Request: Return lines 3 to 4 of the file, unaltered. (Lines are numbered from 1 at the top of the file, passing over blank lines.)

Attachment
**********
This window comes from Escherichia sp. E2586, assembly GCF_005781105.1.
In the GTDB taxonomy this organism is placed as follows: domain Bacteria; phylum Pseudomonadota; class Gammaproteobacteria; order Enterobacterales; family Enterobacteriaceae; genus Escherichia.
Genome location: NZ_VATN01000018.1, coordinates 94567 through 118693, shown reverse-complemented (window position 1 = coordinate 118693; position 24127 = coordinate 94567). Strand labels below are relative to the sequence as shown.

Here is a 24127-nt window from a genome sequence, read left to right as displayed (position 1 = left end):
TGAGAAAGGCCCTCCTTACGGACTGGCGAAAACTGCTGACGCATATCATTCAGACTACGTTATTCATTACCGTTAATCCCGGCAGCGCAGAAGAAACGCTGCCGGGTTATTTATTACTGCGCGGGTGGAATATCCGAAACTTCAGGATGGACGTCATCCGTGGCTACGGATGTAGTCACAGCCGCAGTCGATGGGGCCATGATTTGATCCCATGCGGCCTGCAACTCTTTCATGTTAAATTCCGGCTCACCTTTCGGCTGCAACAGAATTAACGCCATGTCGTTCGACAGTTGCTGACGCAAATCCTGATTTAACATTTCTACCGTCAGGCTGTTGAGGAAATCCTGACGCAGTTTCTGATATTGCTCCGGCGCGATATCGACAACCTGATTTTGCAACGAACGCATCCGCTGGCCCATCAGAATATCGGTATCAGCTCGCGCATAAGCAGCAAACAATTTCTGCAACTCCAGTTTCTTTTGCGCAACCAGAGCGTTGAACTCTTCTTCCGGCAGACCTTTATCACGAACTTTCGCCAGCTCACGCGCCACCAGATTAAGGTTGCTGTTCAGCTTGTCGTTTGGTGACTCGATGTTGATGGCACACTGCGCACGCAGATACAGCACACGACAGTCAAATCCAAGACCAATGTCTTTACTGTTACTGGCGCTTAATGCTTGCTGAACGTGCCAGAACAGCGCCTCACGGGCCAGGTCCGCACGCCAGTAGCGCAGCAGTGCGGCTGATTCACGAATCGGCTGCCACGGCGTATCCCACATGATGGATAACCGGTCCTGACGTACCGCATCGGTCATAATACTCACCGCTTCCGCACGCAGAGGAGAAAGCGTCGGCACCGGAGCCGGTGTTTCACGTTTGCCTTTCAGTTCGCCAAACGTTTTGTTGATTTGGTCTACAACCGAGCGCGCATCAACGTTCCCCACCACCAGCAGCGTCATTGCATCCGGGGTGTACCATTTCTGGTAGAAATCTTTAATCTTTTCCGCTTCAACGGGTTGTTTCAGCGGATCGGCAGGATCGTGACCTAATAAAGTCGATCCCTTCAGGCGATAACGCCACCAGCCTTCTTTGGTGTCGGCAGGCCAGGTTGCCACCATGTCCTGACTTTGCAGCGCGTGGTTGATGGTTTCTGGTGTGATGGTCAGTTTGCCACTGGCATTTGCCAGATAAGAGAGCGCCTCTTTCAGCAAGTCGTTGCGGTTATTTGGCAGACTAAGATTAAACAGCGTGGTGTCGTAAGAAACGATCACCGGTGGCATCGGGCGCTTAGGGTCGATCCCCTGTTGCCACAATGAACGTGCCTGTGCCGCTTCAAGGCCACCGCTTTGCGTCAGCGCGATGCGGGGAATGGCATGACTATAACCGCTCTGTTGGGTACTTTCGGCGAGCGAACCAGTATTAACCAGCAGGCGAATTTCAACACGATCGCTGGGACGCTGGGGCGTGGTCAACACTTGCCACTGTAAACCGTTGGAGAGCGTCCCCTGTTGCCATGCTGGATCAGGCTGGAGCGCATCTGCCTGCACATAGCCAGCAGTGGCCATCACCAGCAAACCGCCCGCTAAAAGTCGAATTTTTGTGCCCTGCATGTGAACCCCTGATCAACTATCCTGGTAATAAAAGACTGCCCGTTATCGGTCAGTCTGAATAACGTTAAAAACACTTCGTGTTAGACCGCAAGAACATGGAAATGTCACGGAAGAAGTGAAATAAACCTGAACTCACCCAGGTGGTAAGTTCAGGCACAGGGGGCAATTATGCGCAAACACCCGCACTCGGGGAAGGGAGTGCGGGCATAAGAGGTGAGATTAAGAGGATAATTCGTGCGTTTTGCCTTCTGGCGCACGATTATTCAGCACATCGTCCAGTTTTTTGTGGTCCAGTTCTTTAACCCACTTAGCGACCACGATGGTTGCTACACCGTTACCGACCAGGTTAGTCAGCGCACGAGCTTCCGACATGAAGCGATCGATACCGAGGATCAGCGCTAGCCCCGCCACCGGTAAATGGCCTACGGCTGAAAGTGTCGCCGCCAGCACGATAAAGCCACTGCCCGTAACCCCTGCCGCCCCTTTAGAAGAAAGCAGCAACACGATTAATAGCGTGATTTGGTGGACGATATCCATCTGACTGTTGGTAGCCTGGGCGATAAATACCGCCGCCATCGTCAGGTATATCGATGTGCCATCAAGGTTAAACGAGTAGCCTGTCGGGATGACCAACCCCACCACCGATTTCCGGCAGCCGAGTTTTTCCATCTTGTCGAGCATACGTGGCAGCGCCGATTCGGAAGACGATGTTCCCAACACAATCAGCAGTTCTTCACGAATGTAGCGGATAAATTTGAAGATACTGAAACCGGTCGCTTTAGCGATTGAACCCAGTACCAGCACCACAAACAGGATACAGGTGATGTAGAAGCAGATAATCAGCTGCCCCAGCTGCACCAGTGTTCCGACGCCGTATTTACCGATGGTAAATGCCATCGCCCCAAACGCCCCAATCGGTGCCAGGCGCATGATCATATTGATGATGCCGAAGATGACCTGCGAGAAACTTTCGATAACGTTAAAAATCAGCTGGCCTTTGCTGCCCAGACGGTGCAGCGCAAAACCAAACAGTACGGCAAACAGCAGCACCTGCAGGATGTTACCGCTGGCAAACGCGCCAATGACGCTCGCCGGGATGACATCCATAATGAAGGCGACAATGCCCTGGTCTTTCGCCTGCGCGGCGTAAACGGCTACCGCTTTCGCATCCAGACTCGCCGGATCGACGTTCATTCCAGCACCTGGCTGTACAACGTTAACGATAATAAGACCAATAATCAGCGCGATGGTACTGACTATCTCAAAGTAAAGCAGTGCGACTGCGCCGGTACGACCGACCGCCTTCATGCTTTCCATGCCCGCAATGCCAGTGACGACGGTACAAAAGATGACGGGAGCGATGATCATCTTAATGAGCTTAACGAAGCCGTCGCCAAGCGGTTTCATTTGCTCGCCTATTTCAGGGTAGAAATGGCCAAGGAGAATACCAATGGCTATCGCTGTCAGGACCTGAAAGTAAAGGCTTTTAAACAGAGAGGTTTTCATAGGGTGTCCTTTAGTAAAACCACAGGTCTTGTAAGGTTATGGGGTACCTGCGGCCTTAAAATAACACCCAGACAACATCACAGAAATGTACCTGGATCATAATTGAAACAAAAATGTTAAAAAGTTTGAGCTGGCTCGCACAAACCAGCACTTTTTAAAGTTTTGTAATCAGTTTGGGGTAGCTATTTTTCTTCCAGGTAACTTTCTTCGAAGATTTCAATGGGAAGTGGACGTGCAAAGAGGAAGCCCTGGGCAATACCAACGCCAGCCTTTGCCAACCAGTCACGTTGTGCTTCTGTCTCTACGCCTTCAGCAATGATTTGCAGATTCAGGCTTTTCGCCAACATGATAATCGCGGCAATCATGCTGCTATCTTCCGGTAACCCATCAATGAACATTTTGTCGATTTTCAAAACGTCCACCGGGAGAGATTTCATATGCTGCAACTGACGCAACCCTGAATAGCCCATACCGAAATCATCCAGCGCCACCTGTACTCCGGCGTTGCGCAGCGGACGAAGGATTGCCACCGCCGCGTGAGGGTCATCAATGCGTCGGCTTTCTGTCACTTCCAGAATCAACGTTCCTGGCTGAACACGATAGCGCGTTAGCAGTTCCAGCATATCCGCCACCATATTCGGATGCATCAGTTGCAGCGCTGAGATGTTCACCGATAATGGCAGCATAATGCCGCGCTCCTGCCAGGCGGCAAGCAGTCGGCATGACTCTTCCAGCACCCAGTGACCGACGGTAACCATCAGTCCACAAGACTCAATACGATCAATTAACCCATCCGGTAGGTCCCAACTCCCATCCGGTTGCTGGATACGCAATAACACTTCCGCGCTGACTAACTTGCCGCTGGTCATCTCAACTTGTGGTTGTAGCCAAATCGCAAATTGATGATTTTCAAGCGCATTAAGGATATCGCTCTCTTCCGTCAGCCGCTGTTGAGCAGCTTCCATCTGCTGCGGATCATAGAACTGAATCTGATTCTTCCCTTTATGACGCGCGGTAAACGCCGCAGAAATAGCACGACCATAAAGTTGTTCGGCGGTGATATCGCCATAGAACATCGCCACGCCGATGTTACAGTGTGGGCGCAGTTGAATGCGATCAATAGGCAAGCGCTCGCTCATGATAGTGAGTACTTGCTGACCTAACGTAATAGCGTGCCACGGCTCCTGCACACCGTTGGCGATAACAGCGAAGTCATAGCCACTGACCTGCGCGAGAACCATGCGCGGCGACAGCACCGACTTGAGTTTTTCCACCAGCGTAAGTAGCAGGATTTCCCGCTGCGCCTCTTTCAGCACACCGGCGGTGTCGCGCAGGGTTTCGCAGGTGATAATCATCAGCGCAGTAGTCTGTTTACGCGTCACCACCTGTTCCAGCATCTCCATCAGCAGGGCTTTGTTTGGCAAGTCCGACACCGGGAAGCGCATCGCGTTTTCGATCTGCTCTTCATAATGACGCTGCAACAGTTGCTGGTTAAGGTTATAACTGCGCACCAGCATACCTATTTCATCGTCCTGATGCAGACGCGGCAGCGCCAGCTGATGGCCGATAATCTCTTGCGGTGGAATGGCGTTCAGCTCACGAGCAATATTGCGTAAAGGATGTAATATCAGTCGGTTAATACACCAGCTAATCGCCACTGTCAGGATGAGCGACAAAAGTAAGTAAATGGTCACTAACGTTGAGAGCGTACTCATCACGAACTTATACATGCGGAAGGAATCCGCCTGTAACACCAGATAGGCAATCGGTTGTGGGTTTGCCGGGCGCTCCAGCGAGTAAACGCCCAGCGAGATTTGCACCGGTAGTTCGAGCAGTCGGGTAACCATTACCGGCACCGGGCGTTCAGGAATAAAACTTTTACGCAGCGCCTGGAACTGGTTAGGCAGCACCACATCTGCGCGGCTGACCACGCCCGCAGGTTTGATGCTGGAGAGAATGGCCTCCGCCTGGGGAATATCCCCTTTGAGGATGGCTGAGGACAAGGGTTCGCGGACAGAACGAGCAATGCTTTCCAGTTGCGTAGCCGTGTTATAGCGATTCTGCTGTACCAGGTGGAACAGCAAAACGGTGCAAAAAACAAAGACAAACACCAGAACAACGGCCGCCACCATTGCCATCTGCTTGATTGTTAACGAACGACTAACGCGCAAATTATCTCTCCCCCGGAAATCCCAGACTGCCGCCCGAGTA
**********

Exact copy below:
Genome location: NZ_VATN01000018.1, coordinates 94567 through 118693, shown reverse-complemented (window position 1 = coordinate 118693; position 24127 = coordinate 94567). Strand labels below are relative to the sequence as shown.

Here is a 24127-nt window from a genome sequence, read left to right as displayed (position 1 = left end):